6 of 9 people found the following review helpful
It's time to kick some ass ...again!,
This review is from: Kick-Ass 2 (Hardcover)The first series of comics introduced us to Dave Lizewski who, inspired by his comic books, decided to become the masked vigilante Kick-Ass. He became a near-instant sensation when videos of him in action showed up on the internet, and he went on to defeat a powerful crime syndicate with the help of pint sized powerhouse Hit Girl. Kick-Ass 2 sees Red Mist attempting the avenge his father and taking on a new name in the process. Hit Girl is trying to appease her new adopted parents by keeping out of trouble - but Kick-Ass certainly isn't on his own.
The media interest generated by Kick-Ass and his exploits has resulted in a boom of costumed vigilantes desperate to make a difference. But like any other aspect of life, there's a wide spectrum of 'heroes' out there ranging from those who find it quite cool, to nutters looking for any excuse to dish out some pain. Those lucky enough to join Dave's own inner circle join New York's own Justice League; 'Justice Forever' - an organisation consisting of individuals from all walks of life, some of them have experienced great injustice, some are just fed up of crime - but they all want to make a difference. One of the greatest elements of the first first Kick-Ass book was the way it blended the action of a superhero comic with the banality of real life. Mark Miller once again captures that, from attending lessons in school to organising tea and biscuits for a group of costumed heroes - part of the magic here is that it could actually be happening right now.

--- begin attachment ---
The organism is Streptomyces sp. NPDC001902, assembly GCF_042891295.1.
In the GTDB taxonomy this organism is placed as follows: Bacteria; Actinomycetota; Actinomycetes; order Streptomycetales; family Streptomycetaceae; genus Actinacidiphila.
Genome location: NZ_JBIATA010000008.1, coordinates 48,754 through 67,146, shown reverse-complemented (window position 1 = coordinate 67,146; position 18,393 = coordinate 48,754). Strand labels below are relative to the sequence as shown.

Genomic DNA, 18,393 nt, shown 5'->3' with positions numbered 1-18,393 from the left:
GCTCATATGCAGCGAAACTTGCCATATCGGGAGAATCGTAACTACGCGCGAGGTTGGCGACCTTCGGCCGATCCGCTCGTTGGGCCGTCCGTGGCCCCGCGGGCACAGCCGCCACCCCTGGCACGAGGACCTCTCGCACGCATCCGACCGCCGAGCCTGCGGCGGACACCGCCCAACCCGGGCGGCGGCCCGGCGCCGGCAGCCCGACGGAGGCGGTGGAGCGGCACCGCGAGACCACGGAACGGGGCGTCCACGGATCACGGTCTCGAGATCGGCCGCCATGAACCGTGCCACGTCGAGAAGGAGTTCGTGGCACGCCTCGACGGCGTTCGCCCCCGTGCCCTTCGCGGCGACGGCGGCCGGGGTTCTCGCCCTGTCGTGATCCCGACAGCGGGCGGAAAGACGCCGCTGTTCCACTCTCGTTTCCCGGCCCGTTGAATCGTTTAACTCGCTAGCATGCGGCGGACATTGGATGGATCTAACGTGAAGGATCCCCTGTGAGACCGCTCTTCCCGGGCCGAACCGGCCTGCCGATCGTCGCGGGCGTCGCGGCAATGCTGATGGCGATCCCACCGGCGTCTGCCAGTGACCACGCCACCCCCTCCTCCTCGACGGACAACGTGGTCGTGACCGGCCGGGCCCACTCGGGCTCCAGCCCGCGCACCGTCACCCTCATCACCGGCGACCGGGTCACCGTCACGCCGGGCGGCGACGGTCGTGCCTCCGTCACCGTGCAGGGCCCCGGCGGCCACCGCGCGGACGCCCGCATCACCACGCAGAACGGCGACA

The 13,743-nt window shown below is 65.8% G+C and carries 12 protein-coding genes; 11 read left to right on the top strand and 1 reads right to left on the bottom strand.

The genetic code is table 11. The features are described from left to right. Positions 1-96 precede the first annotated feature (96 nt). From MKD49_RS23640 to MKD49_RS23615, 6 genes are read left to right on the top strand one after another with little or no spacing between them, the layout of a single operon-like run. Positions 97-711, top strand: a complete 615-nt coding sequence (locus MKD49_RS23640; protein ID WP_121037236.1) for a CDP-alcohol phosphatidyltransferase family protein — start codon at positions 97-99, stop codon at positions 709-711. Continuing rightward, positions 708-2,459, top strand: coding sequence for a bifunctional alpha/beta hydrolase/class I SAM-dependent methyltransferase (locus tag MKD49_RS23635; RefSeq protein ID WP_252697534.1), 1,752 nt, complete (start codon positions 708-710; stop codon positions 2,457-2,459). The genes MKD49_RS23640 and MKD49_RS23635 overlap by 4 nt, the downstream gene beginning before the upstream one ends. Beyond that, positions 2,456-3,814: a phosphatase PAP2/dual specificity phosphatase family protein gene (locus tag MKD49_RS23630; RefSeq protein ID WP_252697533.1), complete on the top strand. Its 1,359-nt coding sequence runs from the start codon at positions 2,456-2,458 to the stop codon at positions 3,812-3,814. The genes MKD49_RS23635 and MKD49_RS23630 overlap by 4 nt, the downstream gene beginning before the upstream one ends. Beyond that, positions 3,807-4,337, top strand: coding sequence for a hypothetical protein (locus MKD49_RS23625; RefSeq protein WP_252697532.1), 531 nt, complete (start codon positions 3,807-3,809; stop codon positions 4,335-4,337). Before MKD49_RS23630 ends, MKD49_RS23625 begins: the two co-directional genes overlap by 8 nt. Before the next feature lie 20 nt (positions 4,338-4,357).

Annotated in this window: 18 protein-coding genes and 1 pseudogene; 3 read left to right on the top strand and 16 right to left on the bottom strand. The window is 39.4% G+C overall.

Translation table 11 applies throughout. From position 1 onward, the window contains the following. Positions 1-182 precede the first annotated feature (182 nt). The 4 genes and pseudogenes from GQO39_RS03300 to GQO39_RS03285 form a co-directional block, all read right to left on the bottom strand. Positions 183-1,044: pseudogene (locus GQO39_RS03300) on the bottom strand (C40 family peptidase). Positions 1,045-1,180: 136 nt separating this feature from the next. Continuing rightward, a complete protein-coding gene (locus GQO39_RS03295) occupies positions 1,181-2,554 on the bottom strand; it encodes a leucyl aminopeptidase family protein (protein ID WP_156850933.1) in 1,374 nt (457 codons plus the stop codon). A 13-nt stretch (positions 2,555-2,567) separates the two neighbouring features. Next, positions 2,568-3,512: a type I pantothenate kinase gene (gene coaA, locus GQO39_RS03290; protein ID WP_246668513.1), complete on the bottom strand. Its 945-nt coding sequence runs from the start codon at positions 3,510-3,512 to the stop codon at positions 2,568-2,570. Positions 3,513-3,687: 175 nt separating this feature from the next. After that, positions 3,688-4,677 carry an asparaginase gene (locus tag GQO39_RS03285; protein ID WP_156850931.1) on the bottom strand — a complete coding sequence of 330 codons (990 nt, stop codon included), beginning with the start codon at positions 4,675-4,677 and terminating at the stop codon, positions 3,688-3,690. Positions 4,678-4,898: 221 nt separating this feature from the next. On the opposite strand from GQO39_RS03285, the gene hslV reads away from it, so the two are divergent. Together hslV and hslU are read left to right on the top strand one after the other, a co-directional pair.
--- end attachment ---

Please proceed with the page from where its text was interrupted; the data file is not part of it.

It would have been easy for the sequel to have been a retelling of the original albeit with a different bunch of gangsters to defeat, but there's a real sense that this is a continuation of the foundations laid out by Millar originally. The universe in which this takes place has been shaped by the events of the first book, and the main characters of Mindy and Dave are forced to reflect on their actions. Again, there are repercussions and consequences - this is very violent, but it's not cartoon violence where the reset button is hit and everyone is back to normal again - those hurt remain hurt, those killed remain dead and those around them are left to grieve. There has been criticism around the level of brutality in Kick-Ass 2, it's certainly more extreme and I personally found a couple of moments to be slightly over-the-top (particularly where Dave's 'girlfriend' is concerned), I have to admit that I feel that some of it was done to provoke a level of shock rather than add to the story, but maybe this is more to do with the outright depravity of the bad guys - the best baddies are those who are multifaceted, the ones here are just plain evil and hell-bent on being generally nasty. The lack of depth attributed to the villains has a negative impact on the story but overall it still works well.
The excess of blood and gore means that this really is a graphic novel! John Romita Junior's great artwork follows the same style as his work in the first book - it's a bit cartoony but not to a level which means you don't take the characters seriously. This is a darker book in tone and the illustrations reflect that.
In a nutshell: Kick-Ass is easily one of my favourite comic-books of all time, Kick-Ass 2 lacks some of the depth and at times the levels of violence seem contrived for the sake of it, but it still contains enough real-world grit for it to feel faithful to one of the best graphic novels of the recent age.